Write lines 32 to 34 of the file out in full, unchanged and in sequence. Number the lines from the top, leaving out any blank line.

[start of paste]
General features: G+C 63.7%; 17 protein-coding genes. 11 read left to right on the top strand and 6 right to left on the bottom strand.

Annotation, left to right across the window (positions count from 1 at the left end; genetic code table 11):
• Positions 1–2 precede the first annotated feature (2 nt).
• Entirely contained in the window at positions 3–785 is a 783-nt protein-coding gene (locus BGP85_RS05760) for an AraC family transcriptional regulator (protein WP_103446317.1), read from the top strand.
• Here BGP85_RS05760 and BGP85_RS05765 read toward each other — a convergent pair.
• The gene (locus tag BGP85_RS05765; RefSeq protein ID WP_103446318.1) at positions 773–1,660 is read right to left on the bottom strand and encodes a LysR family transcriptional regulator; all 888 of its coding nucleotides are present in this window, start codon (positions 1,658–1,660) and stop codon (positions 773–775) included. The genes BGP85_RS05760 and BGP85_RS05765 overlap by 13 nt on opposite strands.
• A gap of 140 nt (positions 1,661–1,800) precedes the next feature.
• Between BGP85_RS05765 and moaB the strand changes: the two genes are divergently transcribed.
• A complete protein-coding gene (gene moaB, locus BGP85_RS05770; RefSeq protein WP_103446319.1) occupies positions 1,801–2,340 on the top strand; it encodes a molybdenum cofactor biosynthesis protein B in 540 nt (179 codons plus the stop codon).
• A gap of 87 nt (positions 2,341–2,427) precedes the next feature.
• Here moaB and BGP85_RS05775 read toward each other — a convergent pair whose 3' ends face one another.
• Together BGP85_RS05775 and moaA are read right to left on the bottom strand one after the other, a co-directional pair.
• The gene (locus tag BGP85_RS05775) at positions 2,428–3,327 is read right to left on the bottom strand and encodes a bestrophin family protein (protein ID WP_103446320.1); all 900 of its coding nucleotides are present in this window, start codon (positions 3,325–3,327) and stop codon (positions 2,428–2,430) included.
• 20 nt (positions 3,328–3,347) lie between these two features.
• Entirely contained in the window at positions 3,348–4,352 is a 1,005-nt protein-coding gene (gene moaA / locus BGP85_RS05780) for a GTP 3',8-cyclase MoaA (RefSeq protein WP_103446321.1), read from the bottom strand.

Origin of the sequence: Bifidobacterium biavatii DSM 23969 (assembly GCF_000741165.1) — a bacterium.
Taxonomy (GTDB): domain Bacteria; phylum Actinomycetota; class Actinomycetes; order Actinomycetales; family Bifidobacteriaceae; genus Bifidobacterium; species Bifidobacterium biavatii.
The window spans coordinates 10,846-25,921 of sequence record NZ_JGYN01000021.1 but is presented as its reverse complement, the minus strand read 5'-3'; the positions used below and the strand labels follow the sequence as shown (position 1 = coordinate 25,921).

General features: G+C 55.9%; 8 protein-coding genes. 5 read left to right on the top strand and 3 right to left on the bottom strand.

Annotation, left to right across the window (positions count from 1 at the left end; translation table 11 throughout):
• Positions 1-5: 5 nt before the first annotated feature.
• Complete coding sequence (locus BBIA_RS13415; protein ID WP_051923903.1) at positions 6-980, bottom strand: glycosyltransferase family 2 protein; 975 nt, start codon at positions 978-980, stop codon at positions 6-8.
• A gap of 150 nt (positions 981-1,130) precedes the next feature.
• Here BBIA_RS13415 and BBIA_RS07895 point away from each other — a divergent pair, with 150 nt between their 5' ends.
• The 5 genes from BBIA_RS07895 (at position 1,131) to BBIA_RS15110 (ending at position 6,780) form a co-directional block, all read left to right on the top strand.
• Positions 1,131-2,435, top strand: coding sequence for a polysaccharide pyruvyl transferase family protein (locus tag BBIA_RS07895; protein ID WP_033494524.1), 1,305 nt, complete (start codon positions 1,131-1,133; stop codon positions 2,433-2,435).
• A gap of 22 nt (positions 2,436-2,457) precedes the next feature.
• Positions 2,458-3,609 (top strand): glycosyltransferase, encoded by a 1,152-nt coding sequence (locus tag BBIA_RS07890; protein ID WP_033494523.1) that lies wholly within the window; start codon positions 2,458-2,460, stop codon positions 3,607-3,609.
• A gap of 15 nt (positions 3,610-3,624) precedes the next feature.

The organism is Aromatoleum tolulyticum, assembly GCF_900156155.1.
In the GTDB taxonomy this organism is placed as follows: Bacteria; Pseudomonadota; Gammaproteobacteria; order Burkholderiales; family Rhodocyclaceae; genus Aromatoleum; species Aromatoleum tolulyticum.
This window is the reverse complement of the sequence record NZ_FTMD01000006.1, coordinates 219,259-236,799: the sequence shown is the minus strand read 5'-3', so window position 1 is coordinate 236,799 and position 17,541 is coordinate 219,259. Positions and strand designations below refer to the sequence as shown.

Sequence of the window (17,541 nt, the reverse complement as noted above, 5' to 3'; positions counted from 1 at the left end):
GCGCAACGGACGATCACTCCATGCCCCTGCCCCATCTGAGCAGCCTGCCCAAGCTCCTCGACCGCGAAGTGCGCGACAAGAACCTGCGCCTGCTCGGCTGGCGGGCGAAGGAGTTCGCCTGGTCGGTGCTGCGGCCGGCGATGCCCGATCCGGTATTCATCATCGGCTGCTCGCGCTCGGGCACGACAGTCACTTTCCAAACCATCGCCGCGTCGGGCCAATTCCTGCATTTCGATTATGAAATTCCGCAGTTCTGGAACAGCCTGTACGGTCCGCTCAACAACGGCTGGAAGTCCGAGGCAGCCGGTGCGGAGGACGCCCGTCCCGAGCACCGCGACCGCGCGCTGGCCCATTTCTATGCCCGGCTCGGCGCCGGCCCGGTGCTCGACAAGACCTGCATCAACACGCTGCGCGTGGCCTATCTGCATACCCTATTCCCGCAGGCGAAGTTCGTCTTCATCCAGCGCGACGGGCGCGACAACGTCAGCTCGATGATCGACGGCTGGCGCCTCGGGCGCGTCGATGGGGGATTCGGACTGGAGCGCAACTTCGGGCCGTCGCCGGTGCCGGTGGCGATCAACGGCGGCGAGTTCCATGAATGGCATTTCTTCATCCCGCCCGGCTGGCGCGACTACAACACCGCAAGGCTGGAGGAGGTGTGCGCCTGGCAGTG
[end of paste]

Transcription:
This window is the reverse complement of the sequence record NZ_FTMD01000006.1, coordinates 219,259-236,799: the sequence shown is the minus strand read 5'-3', so window position 1 is coordinate 236,799 and position 17,541 is coordinate 219,259. Positions and strand designations below refer to the sequence as shown.

Sequence of the window (17,541 nt, the reverse complement as noted above, 5' to 3'; positions counted from 1 at the left end):
GCGCAACGGACGATCACTCCATGCCCCTGCCCCATCTGAGCAGCCTGCCCAAGCTCCTCGACCGCGAAGTGCGCGACAAGAACCTGCGCCTGCTCGGCTGGCGGGCGAAGGAGTTCGCCTGGTCGGTGCTGCGGCCGGCGATGCCCGATCCGGTATTCATCATCGGCTGCTCGCGCTCGGGCACGACAGTCACTTTCCAAACCATCGCCGCGTCGGGCCAATTCCTGCATTTCGATTATGAAATTCCGCAGTTCTGGAACAGCCTGTACGGTCCGCTCAACAACGGCTGGAAGTCCGAGGCAGCCGGTGCGGAGGACGCCCGTCCCGAGCACCGCGACCGCGCGCTGGCCCATTTCTATGCCCGGCTCGGCGCCGGCCCGGTGCTCGACAAGACCTGCATCAACACGCTGCGCGTGGCCTATCTGCATACCCTATTCCCGCAGGCGAAGTTCGTCTTCATCCAGCGCGACGGGCGCGACAACGTCAGCTCGATGATCGACGGCTGGCGCCTCGGGCGCGTCGATGGGGGATTCGGACTGGAGCGCAACTTCGGGCCGTCGCCGGTGCCGGTGGCGATCAACGGCGGCGAGTTCCATGAATGGCATTTCTTCATCCCGCCCGGCTGGCGCGACTACAACACCGCAAGGCTGGAGGAGGTGTGCGCCTGGCAGTG